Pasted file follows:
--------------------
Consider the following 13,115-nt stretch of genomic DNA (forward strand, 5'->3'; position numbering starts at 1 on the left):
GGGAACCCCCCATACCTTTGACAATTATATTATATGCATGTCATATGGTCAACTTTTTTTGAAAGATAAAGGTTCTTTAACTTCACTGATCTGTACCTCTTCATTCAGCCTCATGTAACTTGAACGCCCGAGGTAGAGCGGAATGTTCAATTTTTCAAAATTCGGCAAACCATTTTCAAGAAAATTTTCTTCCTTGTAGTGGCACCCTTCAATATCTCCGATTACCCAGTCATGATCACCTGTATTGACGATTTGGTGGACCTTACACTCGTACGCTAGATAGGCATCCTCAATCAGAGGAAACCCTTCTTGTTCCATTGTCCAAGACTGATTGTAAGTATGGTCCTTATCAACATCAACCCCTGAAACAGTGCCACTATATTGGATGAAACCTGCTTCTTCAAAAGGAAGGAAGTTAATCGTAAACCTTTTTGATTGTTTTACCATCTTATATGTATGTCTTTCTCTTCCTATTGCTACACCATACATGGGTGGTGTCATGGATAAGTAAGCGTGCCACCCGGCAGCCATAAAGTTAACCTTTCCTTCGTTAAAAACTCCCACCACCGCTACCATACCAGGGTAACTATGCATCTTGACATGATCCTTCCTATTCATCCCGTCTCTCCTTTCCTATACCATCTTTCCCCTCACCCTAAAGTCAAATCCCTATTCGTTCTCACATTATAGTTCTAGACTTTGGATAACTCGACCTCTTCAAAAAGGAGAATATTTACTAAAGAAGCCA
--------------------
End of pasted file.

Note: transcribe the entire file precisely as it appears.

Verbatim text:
Consider the following 13,115-nt stretch of genomic DNA (forward strand, 5'->3'; position numbering starts at 1 on the left):
GGGAACCCCCCATACCTTTGACAATTATATTATATGCATGTCATATGGTCAACTTTTTTTGAAAGATAAAGGTTCTTTAACTTCACTGATCTGTACCTCTTCATTCAGCCTCATGTAACTTGAACGCCCGAGGTAGAGCGGAATGTTCAATTTTTCAAAATTCGGCAAACCATTTTCAAGAAAATTTTCTTCCTTGTAGTGGCACCCTTCAATATCTCCGATTACCCAGTCATGATCACCTGTATTGACGATTTGGTGGACCTTACACTCGTACGCTAGATAGGCATCCTCAATCAGAGGAAACCCTTCTTGTTCCATTGTCCAAGACTGATTGTAAGTATGGTCCTTATCAACATCAACCCCTGAAACAGTGCCACTATATTGGATGAAACCTGCTTCTTCAAAAGGAAGGAAGTTAATCGTAAACCTTTTTGATTGTTTTACCATCTTATATGTATGTCTTTCTCTTCCTATTGCTACACCATACATGGGTGGTGTCATGGATAAGTAAGCGTGCCACCCGGCAGCCATAAAGTTAACCTTTCCTTCGTTAAAAACTCCCACCACCGCTACCATACCAGGGTAACTATGCATCTTGACATGATCCTTCCTATTCATCCCGTCTCTCCTTTCCTATACCATCTTTCCCCTCACCCTAAAGTCAAATCCCTATTCGTTCTCACATTATAGTTCTAGACTTTGGATAACTCGACCTCTTCAAAAAGGAGAATATTTACTAAAGAAGCCA